13. Telegram From the Embassy in Lebanon to the Department of State1
3395. Pass ICA/W. I have today received following first person note dated April 9 from Foreign Minister Malik: [Page 22]
“I have honour to inform you GOL, guided by friendly cooperative spirit which permeates its relations with USG, particularly in field of US economic and technical aid Lebanon, has asked me lodge officially with your Embassy immediate request for American aid Lebanon amounting to $15 million to be allocated from US appropriations for foreign aid in FY ending on June 30, 1958.
“By making this official request I also wish to inform you competent authorities in GOL will soon be ready to submit to USOM necessary information about various projects to which aid will be applied. These projects may include projects related to enlargement of International Airport Beirut, construction of international highways in Lebanon, agricultural development, irrigation, electrification, village water supply, and others. GOL shall presently enter into detailed and intensive negotiations with your mission here with view arriving at technically sound development projects which GOL and USG may agree upon under aid herein requested.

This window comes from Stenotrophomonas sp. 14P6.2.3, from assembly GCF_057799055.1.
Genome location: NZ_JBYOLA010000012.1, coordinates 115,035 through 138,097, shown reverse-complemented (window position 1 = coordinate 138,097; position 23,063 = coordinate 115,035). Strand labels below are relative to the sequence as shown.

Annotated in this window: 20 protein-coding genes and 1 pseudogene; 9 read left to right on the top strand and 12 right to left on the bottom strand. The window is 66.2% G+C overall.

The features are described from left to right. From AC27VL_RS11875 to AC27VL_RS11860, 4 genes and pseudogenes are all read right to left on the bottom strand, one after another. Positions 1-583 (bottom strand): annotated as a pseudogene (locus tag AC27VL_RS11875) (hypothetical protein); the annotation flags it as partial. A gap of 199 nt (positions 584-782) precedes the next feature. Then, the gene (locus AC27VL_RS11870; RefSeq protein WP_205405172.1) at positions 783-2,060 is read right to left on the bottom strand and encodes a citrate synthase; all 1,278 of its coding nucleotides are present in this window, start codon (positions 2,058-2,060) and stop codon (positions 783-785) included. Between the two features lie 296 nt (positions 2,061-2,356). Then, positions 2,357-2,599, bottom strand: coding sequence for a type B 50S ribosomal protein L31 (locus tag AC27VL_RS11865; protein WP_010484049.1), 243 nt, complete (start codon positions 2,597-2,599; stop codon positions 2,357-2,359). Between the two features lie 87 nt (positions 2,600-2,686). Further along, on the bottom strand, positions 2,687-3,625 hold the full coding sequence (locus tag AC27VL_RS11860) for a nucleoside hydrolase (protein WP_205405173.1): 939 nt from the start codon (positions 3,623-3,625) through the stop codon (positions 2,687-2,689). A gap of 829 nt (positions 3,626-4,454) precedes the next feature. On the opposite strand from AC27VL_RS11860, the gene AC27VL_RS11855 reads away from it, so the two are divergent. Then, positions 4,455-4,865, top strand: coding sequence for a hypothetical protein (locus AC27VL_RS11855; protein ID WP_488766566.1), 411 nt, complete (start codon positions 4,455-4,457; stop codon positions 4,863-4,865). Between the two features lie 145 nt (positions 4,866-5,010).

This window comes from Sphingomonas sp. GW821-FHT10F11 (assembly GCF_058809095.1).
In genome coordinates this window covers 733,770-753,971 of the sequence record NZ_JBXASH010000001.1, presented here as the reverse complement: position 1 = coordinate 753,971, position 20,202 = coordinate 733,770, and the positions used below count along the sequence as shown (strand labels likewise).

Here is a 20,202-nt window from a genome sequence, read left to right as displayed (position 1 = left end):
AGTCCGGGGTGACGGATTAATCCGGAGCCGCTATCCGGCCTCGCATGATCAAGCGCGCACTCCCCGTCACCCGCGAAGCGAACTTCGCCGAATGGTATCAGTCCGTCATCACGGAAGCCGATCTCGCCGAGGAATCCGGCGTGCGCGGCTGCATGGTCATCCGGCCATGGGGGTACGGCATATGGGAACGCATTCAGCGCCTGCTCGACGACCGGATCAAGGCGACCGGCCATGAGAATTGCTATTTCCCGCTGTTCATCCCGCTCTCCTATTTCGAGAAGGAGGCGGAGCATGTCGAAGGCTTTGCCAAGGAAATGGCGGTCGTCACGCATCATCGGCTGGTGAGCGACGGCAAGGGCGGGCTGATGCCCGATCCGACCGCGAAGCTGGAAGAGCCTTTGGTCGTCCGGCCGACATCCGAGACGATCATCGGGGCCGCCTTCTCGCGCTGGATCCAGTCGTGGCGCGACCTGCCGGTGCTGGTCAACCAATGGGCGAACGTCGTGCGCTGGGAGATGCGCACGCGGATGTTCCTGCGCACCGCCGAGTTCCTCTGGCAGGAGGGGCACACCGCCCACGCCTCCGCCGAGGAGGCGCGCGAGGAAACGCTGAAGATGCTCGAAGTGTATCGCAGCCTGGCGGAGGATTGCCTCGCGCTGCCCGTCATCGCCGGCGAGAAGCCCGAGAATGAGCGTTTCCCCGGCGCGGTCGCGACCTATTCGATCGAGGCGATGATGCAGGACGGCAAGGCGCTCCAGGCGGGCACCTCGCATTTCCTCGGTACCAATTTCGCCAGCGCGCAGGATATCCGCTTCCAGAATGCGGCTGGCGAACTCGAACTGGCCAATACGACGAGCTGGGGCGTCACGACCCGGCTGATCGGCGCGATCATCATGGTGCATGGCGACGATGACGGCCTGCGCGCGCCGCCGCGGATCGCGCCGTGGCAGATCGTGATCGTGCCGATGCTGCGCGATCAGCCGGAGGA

“As this aid is urgently needed by Lebanon to help it develop its economic resources, and as time is rapidly running out for US appropriations for foreign aid in current FY, GOL hopes necessary steps will e taken immediately in order have amount requested allocated Lebanon.2
- Source: Department of State, Central Files, 783A.5–MSP/4–1158. Confidential.↩
- On instructions from Malik, Lebanese Ambassador Dimechkie called on Assistant Secretary Rountree on April 16 and on Under Secretary Dillon on April 18 to urge acceptance of Lebanon’s request. These conversations are summarized in telegrams 3960 and 3993 to Beirut, April 16 and April 18. (Ibid., 783.5–MSP/4–1658) On April 24, Malik called in McClintock to inform him that a Parliamentary Foreign Affairs Committee, chaired by Malik, had just adopted a recommendation to the government to the effect that “Lebanon should obtain an amount of financial or material aid to justify continuation of Lebanon’s acceptance of aid from American government.” McClintock reported that he asked Malik if the United States should expect future “pistol-at-the-head tactics” in dealing with the Lebanese government. In assessing what he saw as Malik’s “desperate” pressure tactics, McClintock observed that “unfortunately, issue of US aid has become so inextricably mixed with Lebanon’s acceptance of Eisenhower Doctrine that attitudes toward latter color attitudes toward former.” (Telegram 3560 from Beirut, April 25; ibid., 783A.5–MSP/4–2558) These telegrams are included in the microfiche supplement.↩